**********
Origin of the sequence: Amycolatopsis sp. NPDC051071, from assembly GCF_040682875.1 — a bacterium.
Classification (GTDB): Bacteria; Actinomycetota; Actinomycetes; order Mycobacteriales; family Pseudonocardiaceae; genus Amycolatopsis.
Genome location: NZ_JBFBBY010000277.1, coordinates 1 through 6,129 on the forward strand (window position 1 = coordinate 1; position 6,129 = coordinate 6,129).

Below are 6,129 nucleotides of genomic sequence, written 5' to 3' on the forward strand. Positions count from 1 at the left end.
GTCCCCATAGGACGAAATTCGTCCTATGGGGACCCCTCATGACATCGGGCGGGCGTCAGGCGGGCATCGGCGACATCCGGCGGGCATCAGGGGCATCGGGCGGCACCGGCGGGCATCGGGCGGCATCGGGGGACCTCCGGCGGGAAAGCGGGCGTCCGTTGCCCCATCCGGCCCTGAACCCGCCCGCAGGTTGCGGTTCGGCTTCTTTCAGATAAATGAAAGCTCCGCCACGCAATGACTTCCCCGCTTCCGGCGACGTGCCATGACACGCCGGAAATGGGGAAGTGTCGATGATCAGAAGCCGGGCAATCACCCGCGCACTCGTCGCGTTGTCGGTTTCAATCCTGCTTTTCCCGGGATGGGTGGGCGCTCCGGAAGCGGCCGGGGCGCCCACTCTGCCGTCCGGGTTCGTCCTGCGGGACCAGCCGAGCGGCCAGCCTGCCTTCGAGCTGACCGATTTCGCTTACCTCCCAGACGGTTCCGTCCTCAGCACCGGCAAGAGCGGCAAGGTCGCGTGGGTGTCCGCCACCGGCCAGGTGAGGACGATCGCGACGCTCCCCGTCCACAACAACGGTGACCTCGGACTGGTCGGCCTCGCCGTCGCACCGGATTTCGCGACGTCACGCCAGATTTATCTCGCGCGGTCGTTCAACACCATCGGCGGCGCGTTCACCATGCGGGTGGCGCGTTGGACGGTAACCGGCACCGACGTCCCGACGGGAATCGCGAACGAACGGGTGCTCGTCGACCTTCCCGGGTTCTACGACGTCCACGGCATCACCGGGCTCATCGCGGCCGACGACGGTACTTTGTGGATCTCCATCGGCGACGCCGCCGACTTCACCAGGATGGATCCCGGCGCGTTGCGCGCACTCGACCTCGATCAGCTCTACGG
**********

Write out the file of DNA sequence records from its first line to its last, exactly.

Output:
Origin of the sequence: Amycolatopsis sp. NPDC051071, from assembly GCF_040682875.1 — a bacterium.
Classification (GTDB): Bacteria; Actinomycetota; Actinomycetes; order Mycobacteriales; family Pseudonocardiaceae; genus Amycolatopsis.
Genome location: NZ_JBFBBY010000277.1, coordinates 1 through 6,129 on the forward strand (window position 1 = coordinate 1; position 6,129 = coordinate 6,129).

Below are 6,129 nucleotides of genomic sequence, written 5' to 3' on the forward strand. Positions count from 1 at the left end.
GTCCCCATAGGACGAAATTCGTCCTATGGGGACCCCTCATGACATCGGGCGGGCGTCAGGCGGGCATCGGCGACATCCGGCGGGCATCAGGGGCATCGGGCGGCACCGGCGGGCATCGGGCGGCATCGGGGGACCTCCGGCGGGAAAGCGGGCGTCCGTTGCCCCATCCGGCCCTGAACCCGCCCGCAGGTTGCGGTTCGGCTTCTTTCAGATAAATGAAAGCTCCGCCACGCAATGACTTCCCCGCTTCCGGCGACGTGCCATGACACGCCGGAAATGGGGAAGTGTCGATGATCAGAAGCCGGGCAATCACCCGCGCACTCGTCGCGTTGTCGGTTTCAATCCTGCTTTTCCCGGGATGGGTGGGCGCTCCGGAAGCGGCCGGGGCGCCCACTCTGCCGTCCGGGTTCGTCCTGCGGGACCAGCCGAGCGGCCAGCCTGCCTTCGAGCTGACCGATTTCGCTTACCTCCCAGACGGTTCCGTCCTCAGCACCGGCAAGAGCGGCAAGGTCGCGTGGGTGTCCGCCACCGGCCAGGTGAGGACGATCGCGACGCTCCCCGTCCACAACAACGGTGACCTCGGACTGGTCGGCCTCGCCGTCGCACCGGATTTCGCGACGTCACGCCAGATTTATCTCGCGCGGTCGTTCAACACCATCGGCGGCGCGTTCACCATGCGGGTGGCGCGTTGGACGGTAACCGGCACCGACGTCCCGACGGGAATCGCGAACGAACGGGTGCTCGTCGACCTTCCCGGGTTCTACGACGTCCACGGCATCACCGGGCTCATCGCGGCCGACGACGGTACTTTGTGGATCTCCATCGGCGACGCCGCCGACTTCACCAGGATGGATCCCGGCGCGTTGCGCGCACTCGACCTCGATCAGCTCTACGG